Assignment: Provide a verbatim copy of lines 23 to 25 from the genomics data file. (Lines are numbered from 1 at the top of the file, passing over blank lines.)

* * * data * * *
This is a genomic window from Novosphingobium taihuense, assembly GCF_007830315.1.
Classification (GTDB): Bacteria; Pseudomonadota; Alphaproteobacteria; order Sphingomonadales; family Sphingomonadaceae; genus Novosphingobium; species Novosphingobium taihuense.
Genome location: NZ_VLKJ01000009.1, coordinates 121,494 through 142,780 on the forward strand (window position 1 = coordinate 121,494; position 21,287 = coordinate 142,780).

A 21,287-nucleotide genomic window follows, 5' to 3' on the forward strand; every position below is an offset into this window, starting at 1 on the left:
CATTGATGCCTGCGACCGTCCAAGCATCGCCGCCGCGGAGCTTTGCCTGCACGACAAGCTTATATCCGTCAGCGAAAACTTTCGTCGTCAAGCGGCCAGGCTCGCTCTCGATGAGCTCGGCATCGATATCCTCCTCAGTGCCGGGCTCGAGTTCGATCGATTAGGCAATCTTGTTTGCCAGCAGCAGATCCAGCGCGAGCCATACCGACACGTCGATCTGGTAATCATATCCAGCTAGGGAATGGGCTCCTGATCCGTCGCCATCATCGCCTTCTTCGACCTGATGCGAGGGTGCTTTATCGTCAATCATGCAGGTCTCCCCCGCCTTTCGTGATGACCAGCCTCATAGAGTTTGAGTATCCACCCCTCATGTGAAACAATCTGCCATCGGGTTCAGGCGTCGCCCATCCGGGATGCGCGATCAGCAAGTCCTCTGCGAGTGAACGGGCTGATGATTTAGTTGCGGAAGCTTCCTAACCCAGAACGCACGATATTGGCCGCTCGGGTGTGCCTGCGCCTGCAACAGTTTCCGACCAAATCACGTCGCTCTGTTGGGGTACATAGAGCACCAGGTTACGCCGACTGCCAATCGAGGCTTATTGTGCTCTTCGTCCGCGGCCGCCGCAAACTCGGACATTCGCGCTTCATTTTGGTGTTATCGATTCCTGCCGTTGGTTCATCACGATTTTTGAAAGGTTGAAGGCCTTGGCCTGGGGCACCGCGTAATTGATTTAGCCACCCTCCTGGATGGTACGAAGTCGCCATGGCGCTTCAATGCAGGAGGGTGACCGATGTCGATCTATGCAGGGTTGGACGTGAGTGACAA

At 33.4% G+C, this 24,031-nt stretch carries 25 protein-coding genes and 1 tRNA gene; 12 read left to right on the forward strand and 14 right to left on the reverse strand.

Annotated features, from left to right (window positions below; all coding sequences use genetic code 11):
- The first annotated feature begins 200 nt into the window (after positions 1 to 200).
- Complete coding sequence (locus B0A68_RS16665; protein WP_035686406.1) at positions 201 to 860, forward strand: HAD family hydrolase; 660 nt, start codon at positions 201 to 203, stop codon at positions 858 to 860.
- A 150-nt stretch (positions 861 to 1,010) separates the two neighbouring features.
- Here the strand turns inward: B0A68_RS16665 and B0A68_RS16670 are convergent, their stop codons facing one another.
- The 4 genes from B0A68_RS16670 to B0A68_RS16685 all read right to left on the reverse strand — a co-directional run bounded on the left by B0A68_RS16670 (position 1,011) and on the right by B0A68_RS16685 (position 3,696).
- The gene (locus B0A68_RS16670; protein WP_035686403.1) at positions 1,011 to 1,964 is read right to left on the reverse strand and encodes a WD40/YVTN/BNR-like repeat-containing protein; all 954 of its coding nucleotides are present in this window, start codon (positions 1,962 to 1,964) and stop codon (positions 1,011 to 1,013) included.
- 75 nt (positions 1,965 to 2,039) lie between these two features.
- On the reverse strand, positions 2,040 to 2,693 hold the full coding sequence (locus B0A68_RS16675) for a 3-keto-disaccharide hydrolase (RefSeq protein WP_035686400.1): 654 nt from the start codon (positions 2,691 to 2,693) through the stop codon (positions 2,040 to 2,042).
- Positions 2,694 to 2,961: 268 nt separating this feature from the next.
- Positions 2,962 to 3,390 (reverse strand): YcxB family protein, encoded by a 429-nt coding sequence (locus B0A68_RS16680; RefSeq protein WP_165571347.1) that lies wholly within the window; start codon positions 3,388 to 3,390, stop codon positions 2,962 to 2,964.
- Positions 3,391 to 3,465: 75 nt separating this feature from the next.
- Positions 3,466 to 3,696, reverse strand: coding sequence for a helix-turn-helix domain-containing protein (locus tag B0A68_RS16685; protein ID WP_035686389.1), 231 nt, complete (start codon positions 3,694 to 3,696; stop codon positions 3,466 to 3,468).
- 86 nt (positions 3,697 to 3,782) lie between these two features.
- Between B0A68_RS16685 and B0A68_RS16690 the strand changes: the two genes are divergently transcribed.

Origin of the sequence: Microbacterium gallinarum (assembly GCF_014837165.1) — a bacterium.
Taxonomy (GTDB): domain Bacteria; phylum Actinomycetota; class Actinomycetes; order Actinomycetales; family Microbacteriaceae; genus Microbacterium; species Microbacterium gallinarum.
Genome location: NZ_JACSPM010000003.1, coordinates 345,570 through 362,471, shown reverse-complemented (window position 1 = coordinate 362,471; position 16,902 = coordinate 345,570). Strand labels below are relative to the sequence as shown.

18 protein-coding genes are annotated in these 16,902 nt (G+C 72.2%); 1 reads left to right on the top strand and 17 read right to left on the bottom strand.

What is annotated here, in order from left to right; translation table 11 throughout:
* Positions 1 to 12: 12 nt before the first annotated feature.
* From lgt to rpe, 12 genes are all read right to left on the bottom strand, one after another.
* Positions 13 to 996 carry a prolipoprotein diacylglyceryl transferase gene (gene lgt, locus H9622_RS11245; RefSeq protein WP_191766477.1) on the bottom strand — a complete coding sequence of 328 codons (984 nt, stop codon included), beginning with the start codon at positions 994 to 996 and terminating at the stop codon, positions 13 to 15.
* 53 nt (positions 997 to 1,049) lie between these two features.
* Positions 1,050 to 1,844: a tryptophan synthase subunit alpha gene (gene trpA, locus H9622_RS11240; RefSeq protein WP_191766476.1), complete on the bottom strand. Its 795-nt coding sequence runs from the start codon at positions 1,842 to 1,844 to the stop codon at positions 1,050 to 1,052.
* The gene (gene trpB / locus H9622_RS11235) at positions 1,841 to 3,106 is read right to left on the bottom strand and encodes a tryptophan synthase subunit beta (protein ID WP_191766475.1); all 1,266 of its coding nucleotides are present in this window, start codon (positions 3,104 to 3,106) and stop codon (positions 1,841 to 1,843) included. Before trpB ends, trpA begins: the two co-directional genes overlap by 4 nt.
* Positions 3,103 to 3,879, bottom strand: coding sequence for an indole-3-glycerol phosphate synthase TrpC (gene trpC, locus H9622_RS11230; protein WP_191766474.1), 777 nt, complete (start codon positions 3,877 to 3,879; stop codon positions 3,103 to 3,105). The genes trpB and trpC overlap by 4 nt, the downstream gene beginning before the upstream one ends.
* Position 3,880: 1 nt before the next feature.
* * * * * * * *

Taxonomy (GTDB): domain Bacteria; phylum Actinomycetota; class Actinomycetes; order Actinomycetales; family Microbacteriaceae; genus Microbacterium; species Microbacterium gallinarum.
Genome location: NZ_JACSPM010000003.1, coordinates 345,570 through 362,471, shown reverse-complemented (window position 1 = coordinate 362,471; position 16,902 = coordinate 345,570). Strand labels below are relative to the sequence as shown.

18 protein-coding genes are annotated in these 16,902 nt (G+C 72.2%); 1 reads left to right on the top strand and 17 read right to left on the bottom strand.